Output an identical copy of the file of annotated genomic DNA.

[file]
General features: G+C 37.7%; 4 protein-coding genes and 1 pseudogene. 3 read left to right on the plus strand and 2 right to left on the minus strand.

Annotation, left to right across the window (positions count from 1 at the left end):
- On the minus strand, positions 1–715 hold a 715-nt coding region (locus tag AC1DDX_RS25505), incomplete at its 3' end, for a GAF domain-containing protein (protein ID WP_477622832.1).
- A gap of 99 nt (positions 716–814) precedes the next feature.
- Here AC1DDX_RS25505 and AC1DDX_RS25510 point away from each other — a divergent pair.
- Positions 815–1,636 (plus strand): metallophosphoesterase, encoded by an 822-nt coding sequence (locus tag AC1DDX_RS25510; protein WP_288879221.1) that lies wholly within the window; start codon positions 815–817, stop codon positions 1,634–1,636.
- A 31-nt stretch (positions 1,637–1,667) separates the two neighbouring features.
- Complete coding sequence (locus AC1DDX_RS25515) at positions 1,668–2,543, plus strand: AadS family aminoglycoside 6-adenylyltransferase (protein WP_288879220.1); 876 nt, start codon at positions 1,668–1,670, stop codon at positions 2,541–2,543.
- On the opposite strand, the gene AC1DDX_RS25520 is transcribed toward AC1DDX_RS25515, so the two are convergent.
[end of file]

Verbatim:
General features: G+C 37.7%; 4 protein-coding genes and 1 pseudogene. 3 read left to right on the plus strand and 2 right to left on the minus strand.

Annotation, left to right across the window (positions count from 1 at the left end):
- On the minus strand, positions 1–715 hold a 715-nt coding region (locus tag AC1DDX_RS25505), incomplete at its 3' end, for a GAF domain-containing protein (protein ID WP_477622832.1).
- A gap of 99 nt (positions 716–814) precedes the next feature.
- Here AC1DDX_RS25505 and AC1DDX_RS25510 point away from each other — a divergent pair.
- Positions 815–1,636 (plus strand): metallophosphoesterase, encoded by an 822-nt coding sequence (locus tag AC1DDX_RS25510; protein WP_288879221.1) that lies wholly within the window; start codon positions 815–817, stop codon positions 1,634–1,636.
- A 31-nt stretch (positions 1,637–1,667) separates the two neighbouring features.
- Complete coding sequence (locus AC1DDX_RS25515) at positions 1,668–2,543, plus strand: AadS family aminoglycoside 6-adenylyltransferase (protein WP_288879220.1); 876 nt, start codon at positions 1,668–1,670, stop codon at positions 2,541–2,543.
- On the opposite strand, the gene AC1DDX_RS25520 is transcribed toward AC1DDX_RS25515, so the two are convergent.